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Evacuees in western Japan face new challenges with summer heat, lack of information

Residents receive water at an evacuation center in the Mabicho district of Kurashiki, Okayama Prefecture, on the morning of July 10, 2018. (Mainichi)

KURASHIKI, Okayama -- As the sky clears from the torrential rains that battered this and wide areas of western Japan, those displaced from their homes who are living in evacuation centers are facing yet another dire problem -- heatstroke and other complications from a sweltering summer.

Roughly 1,300 residents of the hard-hit Mabicho district of Kurashiki, Okayama Prefecture, have evacuated to Kibiji Arena in the nearby city of Soja in the same prefecture. However, there is no air conditioning in the facility, and all the evacuees can do is try to wave away the heat with hand fans. According to the Soja Municipal Government, at least two people have been rushed to the hospital due to suspected heatstroke. After requests from the residents, movement to another facility is progressing.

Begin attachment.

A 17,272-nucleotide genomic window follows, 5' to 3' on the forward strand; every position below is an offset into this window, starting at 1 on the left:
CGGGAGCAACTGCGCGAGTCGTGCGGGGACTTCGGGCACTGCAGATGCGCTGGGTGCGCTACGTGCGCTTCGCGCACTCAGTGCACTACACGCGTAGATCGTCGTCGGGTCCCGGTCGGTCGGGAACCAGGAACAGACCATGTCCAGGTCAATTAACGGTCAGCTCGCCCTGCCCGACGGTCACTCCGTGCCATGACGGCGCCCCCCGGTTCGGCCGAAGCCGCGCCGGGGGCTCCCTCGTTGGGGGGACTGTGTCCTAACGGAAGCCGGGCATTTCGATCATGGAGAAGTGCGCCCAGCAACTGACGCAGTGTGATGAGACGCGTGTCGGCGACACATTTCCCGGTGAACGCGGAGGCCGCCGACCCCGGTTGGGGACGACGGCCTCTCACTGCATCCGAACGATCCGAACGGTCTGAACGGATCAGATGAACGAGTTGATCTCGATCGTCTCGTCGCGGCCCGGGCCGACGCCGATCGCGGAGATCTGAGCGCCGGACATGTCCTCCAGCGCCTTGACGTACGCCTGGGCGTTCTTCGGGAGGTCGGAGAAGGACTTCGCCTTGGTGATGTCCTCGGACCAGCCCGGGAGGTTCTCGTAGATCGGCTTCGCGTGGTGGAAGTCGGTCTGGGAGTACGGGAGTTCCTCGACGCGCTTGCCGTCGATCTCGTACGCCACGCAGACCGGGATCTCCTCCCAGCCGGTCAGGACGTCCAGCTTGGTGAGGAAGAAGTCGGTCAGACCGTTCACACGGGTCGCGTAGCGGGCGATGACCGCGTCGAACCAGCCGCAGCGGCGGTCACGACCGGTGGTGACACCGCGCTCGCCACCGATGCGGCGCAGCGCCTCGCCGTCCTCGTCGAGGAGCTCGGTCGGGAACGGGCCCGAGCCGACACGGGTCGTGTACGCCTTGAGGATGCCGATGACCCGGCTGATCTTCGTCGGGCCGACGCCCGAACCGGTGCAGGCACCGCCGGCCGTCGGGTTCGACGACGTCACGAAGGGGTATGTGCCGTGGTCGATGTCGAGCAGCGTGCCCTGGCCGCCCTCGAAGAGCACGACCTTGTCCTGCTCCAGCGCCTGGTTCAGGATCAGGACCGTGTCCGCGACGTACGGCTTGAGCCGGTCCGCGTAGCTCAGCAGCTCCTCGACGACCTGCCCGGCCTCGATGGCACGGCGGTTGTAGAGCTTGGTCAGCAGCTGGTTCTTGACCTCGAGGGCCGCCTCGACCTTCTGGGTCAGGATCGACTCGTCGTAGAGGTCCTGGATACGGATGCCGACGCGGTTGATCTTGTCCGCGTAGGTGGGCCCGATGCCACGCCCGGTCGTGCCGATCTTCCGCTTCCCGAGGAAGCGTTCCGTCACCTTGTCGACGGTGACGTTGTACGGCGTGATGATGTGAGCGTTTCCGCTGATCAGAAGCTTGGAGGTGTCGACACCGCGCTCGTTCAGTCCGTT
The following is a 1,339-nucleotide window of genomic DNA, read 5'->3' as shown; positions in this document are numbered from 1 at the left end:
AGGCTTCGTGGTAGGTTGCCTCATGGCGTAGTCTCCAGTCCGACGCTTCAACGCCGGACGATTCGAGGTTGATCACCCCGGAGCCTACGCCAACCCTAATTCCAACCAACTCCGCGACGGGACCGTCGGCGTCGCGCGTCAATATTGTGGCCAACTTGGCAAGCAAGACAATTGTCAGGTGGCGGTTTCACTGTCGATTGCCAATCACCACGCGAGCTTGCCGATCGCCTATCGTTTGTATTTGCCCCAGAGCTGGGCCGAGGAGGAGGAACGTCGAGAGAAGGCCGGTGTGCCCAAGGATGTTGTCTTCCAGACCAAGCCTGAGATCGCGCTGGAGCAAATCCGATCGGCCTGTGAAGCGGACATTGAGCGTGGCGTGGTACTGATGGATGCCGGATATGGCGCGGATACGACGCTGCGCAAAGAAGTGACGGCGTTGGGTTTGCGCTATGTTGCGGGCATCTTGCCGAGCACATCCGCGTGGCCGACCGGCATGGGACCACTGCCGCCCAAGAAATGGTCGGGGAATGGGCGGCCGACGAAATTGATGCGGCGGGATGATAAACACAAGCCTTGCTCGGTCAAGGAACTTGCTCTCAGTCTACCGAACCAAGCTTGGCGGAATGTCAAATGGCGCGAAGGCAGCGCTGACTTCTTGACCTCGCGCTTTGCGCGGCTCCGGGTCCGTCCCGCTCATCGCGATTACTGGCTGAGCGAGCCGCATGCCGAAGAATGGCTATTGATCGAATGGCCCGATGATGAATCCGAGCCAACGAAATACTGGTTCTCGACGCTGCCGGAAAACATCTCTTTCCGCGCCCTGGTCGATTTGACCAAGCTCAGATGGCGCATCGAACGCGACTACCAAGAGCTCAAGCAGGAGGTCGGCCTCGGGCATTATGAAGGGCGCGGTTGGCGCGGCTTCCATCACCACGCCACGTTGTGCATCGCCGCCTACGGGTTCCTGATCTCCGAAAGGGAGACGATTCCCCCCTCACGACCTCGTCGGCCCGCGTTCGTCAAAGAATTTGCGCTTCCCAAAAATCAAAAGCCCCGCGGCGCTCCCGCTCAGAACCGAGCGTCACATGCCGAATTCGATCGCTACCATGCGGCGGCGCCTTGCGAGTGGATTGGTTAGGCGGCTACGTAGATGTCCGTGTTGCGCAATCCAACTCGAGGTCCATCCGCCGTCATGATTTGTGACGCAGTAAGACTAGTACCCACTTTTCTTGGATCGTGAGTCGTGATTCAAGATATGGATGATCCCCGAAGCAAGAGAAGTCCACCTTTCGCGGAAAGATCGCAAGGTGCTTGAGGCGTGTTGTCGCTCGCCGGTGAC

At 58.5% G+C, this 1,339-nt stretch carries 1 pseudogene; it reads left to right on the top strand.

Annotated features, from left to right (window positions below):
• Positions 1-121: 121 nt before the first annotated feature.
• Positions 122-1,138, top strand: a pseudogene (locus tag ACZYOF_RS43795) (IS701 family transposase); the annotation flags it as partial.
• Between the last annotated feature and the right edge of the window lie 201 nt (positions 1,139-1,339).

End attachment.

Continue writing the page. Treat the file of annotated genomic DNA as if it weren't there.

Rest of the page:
"The rain stopped, and it got extremely hot," says Hideo Uchida, a 74-year-old resident of Kurashiki's Mabicho district. "You get drenched in sweat just sitting down doing nothing."

A local bathing facility has been set up free of charge for residents in Mabicho, but those without cars cannot make the journey there, and many continue to go without being able to bathe.

Most fled with only the clothes on their backs, and adding insult to injury, the exhausted evacuees also have little access to information about the safety of not only friends and family, but also if the water has receded and if the roads are clear so they can try to return to their homes.

(Japanese original by Yudai Katami, Takamatsu Bureau and Nana Hayashida, Okayama Bureau)

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